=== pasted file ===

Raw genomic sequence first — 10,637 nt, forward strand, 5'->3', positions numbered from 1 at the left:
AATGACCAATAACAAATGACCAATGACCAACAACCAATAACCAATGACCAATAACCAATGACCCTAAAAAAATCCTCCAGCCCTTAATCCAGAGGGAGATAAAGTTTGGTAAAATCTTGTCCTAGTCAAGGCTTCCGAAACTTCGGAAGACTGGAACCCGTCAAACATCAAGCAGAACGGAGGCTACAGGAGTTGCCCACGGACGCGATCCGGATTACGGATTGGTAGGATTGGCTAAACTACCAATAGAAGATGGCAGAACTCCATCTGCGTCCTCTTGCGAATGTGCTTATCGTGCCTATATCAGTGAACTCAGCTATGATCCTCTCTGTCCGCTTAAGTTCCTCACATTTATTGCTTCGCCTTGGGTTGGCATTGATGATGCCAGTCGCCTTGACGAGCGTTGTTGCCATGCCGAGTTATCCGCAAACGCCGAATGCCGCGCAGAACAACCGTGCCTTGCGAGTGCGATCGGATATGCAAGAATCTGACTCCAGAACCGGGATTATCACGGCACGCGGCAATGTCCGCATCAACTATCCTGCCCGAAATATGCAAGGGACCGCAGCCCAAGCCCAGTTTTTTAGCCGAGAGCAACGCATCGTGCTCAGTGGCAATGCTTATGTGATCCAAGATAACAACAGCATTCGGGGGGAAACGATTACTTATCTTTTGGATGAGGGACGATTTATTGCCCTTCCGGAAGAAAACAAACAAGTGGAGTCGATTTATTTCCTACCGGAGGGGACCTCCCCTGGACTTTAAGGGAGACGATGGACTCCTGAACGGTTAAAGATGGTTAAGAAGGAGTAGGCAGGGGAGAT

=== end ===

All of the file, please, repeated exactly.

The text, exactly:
Raw genomic sequence first — 10,637 nt, forward strand, 5'->3', positions numbered from 1 at the left:
AATGACCAATAACAAATGACCAATGACCAACAACCAATAACCAATGACCAATAACCAATGACCCTAAAAAAATCCTCCAGCCCTTAATCCAGAGGGAGATAAAGTTTGGTAAAATCTTGTCCTAGTCAAGGCTTCCGAAACTTCGGAAGACTGGAACCCGTCAAACATCAAGCAGAACGGAGGCTACAGGAGTTGCCCACGGACGCGATCCGGATTACGGATTGGTAGGATTGGCTAAACTACCAATAGAAGATGGCAGAACTCCATCTGCGTCCTCTTGCGAATGTGCTTATCGTGCCTATATCAGTGAACTCAGCTATGATCCTCTCTGTCCGCTTAAGTTCCTCACATTTATTGCTTCGCCTTGGGTTGGCATTGATGATGCCAGTCGCCTTGACGAGCGTTGTTGCCATGCCGAGTTATCCGCAAACGCCGAATGCCGCGCAGAACAACCGTGCCTTGCGAGTGCGATCGGATATGCAAGAATCTGACTCCAGAACCGGGATTATCACGGCACGCGGCAATGTCCGCATCAACTATCCTGCCCGAAATATGCAAGGGACCGCAGCCCAAGCCCAGTTTTTTAGCCGAGAGCAACGCATCGTGCTCAGTGGCAATGCTTATGTGATCCAAGATAACAACAGCATTCGGGGGGAAACGATTACTTATCTTTTGGATGAGGGACGATTTATTGCCCTTCCGGAAGAAAACAAACAAGTGGAGTCGATTTATTTCCTACCGGAGGGGACCTCCCCTGGACTTTAAGGGAGACGATGGACTCCTGAACGGTTAAAGATGGTTAAGAAGGAGTAGGCAGGGGAGAT